quarta-feira, 29 de maio de 2013

Advergaming with Doritos

Doritos launched a few years ago one fictitious Hollywood studio named Snack Strong Productions. The main idea of the studio is to promote the brand with some ludic interfaces like Internet games, interactive stories on YouTube, video games and viral campaigns.

A successful case of the fictitious studio is the game named Doritos Crash Course (Wanako Games, 2010). The game is a 2.5D side scrolling plat-forming advergame developed for the Xbox 360's Live Arcade service. It is free for download and has an awesome and intuitive interface.

Crash Course has two good features to highlight: first of all, the game is an experience sponsored by Doritos and the brand appears in the beginning of each stage. The second important feature is the in-game advertising possibility inside some floating outdoors in the game interface. As you can see in the image below, the outdoor is displaying an ad for Crash Course 2 (the second game of the franchise) and it supports many kinds of advertising.

The social strategy is very important here and players with an Xbox Live membership may compare records with friends or play head-to-head against online opponents.

Doritos is investing heavily in business strategies with entertainment. Definitely, the brand seems to have understood how to adapt itself to the ludic context that permeates our contemporary world.

quarta-feira, 22 de maio de 2013

Money through mobile games

As you know, I’m a postgraduate research student and graduation level teacher in Brazil. At this moment, I’m teaching Digital Media and Gaming Concepts to my students. In a specific class about mobile gaming there’s question that comes up every semester: “How can we make money through mobile games?”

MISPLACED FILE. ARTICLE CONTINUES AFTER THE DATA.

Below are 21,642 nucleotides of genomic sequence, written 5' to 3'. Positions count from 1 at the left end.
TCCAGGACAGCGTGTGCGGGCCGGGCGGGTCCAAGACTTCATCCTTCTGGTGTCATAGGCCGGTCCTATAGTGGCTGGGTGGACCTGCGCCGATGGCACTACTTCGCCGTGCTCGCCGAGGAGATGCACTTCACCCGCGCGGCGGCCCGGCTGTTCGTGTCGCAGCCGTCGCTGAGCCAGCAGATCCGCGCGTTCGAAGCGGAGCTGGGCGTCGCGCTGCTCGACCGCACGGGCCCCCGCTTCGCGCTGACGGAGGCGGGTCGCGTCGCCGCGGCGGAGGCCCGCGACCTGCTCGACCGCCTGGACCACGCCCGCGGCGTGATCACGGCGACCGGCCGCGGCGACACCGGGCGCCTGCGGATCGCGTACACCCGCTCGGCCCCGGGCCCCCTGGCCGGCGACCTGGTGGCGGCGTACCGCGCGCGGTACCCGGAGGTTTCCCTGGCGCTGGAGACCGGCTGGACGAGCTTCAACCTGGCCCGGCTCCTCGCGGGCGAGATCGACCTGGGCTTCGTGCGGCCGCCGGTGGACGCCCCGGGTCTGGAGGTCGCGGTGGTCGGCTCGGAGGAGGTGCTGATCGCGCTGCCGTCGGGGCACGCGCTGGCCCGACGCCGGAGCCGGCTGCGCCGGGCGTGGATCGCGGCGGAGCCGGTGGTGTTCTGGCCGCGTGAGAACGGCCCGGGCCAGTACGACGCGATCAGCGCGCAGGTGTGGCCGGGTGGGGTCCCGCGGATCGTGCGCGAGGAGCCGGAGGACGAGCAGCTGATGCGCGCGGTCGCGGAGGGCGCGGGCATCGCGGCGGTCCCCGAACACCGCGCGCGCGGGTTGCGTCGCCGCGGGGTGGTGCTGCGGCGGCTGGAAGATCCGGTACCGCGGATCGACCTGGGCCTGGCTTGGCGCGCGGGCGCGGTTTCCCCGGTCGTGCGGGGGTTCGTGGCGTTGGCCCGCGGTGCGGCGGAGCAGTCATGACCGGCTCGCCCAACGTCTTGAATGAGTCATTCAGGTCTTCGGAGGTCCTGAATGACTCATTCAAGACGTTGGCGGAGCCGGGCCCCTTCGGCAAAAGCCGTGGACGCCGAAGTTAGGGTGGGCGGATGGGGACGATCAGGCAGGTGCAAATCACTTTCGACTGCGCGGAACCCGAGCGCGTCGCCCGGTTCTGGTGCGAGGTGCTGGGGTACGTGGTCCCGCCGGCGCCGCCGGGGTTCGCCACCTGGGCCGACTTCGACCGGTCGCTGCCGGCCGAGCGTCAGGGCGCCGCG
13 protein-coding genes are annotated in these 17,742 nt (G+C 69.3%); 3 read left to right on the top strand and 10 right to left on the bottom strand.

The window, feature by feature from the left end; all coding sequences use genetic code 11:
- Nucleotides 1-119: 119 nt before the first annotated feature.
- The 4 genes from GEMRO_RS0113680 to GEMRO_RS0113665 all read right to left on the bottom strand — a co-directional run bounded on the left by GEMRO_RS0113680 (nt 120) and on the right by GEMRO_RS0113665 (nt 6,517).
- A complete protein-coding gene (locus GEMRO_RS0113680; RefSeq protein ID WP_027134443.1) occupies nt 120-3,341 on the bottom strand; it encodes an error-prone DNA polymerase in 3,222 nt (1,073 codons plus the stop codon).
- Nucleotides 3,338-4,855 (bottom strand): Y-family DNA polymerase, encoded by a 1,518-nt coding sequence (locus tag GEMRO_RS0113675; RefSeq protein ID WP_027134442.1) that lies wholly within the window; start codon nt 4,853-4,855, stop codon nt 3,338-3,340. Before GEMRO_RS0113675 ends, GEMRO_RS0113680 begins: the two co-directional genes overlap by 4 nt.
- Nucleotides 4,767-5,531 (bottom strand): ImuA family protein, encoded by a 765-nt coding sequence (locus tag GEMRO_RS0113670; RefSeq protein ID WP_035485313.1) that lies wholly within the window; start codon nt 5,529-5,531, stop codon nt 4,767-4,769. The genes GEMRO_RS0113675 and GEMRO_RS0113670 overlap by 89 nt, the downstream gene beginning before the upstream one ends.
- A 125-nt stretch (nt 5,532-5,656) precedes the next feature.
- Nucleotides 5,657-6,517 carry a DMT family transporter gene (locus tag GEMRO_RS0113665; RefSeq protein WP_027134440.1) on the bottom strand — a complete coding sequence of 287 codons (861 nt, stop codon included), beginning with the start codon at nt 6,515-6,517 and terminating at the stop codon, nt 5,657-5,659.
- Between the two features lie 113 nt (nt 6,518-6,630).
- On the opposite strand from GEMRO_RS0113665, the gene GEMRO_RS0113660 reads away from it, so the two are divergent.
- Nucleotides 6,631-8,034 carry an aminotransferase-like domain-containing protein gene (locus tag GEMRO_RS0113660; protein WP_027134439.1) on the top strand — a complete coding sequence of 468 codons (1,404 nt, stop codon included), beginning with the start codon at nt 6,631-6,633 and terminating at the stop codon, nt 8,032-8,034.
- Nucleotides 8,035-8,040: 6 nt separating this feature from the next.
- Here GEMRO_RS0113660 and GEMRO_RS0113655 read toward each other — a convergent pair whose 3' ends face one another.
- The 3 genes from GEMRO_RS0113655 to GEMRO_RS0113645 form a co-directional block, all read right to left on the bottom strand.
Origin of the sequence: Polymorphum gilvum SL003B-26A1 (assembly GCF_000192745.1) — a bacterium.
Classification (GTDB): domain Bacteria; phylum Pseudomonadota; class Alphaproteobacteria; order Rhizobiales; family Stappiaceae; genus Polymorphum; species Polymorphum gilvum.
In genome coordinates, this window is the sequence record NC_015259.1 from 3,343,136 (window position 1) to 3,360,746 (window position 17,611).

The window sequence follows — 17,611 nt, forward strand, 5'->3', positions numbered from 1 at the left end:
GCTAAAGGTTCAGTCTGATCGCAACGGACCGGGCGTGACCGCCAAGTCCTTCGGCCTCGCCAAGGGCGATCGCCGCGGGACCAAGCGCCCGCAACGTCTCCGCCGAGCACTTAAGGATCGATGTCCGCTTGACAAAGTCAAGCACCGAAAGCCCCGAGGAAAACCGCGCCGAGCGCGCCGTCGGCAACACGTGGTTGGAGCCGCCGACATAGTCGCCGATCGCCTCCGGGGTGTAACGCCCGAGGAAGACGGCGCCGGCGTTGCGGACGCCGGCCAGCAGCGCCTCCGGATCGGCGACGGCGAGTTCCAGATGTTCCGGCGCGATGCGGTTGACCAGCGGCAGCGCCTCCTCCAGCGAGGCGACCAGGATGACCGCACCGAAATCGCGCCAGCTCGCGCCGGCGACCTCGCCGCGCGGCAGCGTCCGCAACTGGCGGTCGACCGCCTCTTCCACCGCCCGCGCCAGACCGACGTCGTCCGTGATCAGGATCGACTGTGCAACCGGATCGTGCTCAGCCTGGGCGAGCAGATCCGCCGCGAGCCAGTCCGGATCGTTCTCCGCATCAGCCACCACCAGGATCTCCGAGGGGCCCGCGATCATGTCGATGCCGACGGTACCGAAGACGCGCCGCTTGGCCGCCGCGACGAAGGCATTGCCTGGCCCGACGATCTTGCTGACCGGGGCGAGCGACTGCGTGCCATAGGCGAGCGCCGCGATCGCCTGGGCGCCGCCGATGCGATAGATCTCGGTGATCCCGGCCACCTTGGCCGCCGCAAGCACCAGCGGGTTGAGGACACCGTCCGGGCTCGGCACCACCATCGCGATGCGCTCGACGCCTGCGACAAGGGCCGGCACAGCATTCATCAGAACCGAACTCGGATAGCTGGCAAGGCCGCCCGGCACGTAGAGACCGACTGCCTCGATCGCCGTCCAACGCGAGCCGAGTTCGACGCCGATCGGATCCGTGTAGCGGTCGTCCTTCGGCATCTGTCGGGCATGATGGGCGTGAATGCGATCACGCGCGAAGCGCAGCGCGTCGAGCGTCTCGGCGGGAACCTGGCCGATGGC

Ok, the world is going mobile and everybody wants to create the new Angry Birds to become a millionaire, but it’s essential to analyse some important business models inside this complex (and gigantic) market. In this post I just want to highlight some of these models. It is not my intention to write a complete document about this subject.

1. Freemium (a neologism mixing “free” and “premium”): is a business model by which a game is provided free of charge, but money is charged for advanced features, functionalities, or virtual goods. “Cut the rope” is an example of freemium game because you can download the content and play ten stages of the game, but if you want the complete experience its mandatory to pay. “Zombie Tsunami” is an example of how a company can make money with in-game equipment (players are invited to visit a virtual shop to buy scenarios, powers, clothes, etc. with real credits).

2. Ads and banners: there are a lot of free games with advertising inside its interface. It’s very common to find a free game with ads/banners in the screen. Sometimes it sucks but someone needs to pay the price and advertising could be an answer.

3. In-Game Advertising: refers to the use of digital games as a medium for the delivery of advertisements. This is a better way to put products and services in the interface. We have a lot of examples of brands that created games for its products, like “CP3K” running game from Nike.